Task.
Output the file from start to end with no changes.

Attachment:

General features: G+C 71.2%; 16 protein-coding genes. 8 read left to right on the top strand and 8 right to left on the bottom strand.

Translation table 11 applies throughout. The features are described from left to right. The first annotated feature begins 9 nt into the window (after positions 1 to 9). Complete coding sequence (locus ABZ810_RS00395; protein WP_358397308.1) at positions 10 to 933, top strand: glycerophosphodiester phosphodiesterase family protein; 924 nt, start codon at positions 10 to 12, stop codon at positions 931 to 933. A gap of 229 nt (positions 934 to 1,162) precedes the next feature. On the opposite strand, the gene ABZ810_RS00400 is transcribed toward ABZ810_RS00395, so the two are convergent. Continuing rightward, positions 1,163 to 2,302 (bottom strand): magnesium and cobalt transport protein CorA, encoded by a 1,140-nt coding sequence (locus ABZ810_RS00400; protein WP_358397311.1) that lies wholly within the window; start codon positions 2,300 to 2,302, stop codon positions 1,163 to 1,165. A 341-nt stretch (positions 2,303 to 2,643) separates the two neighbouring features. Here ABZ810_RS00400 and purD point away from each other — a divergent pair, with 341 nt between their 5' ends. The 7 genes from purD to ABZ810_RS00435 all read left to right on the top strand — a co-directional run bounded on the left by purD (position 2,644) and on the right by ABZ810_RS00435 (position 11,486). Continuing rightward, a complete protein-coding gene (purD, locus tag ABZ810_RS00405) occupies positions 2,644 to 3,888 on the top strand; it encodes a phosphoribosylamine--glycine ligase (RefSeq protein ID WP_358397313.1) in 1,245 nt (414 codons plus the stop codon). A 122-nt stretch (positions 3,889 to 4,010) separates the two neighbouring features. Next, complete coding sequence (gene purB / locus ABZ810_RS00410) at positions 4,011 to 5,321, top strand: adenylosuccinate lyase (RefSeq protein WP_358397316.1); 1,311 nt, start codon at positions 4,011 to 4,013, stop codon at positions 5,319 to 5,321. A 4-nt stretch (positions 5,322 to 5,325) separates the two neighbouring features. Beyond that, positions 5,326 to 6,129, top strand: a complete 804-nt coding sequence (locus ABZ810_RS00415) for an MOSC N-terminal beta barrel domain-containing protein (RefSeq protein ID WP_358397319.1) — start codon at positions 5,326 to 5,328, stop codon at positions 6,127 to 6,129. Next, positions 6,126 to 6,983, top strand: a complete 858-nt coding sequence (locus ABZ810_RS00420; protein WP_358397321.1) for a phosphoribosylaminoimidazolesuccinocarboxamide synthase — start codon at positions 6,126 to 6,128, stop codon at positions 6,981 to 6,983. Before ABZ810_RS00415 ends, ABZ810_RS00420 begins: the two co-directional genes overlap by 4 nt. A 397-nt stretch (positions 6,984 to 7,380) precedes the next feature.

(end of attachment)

General features: G+C 71.2%; 16 protein-coding genes. 8 read left to right on the top strand and 8 right to left on the bottom strand.

Translation table 11 applies throughout. The features are described from left to right. The first annotated feature begins 9 nt into the window (after positions 1 to 9). Complete coding sequence (locus ABZ810_RS00395; protein WP_358397308.1) at positions 10 to 933, top strand: glycerophosphodiester phosphodiesterase family protein; 924 nt, start codon at positions 10 to 12, stop codon at positions 931 to 933. A gap of 229 nt (positions 934 to 1,162) precedes the next feature. On the opposite strand, the gene ABZ810_RS00400 is transcribed toward ABZ810_RS00395, so the two are convergent. Continuing rightward, positions 1,163 to 2,302 (bottom strand): magnesium and cobalt transport protein CorA, encoded by a 1,140-nt coding sequence (locus ABZ810_RS00400; protein WP_358397311.1) that lies wholly within the window; start codon positions 2,300 to 2,302, stop codon positions 1,163 to 1,165. A 341-nt stretch (positions 2,303 to 2,643) separates the two neighbouring features. Here ABZ810_RS00400 and purD point away from each other — a divergent pair, with 341 nt between their 5' ends. The 7 genes from purD to ABZ810_RS00435 all read left to right on the top strand — a co-directional run bounded on the left by purD (position 2,644) and on the right by ABZ810_RS00435 (position 11,486). Continuing rightward, a complete protein-coding gene (purD, locus tag ABZ810_RS00405) occupies positions 2,644 to 3,888 on the top strand; it encodes a phosphoribosylamine--glycine ligase (RefSeq protein ID WP_358397313.1) in 1,245 nt (414 codons plus the stop codon). A 122-nt stretch (positions 3,889 to 4,010) separates the two neighbouring features. Next, complete coding sequence (gene purB / locus ABZ810_RS00410) at positions 4,011 to 5,321, top strand: adenylosuccinate lyase (RefSeq protein WP_358397316.1); 1,311 nt, start codon at positions 4,011 to 4,013, stop codon at positions 5,319 to 5,321. A 4-nt stretch (positions 5,322 to 5,325) separates the two neighbouring features. Beyond that, positions 5,326 to 6,129, top strand: a complete 804-nt coding sequence (locus ABZ810_RS00415) for an MOSC N-terminal beta barrel domain-containing protein (RefSeq protein ID WP_358397319.1) — start codon at positions 5,326 to 5,328, stop codon at positions 6,127 to 6,129. Next, positions 6,126 to 6,983, top strand: a complete 858-nt coding sequence (locus ABZ810_RS00420; protein WP_358397321.1) for a phosphoribosylaminoimidazolesuccinocarboxamide synthase — start codon at positions 6,126 to 6,128, stop codon at positions 6,981 to 6,983. Before ABZ810_RS00415 ends, ABZ810_RS00420 begins: the two co-directional genes overlap by 4 nt. A 397-nt stretch (positions 6,984 to 7,380) precedes the next feature.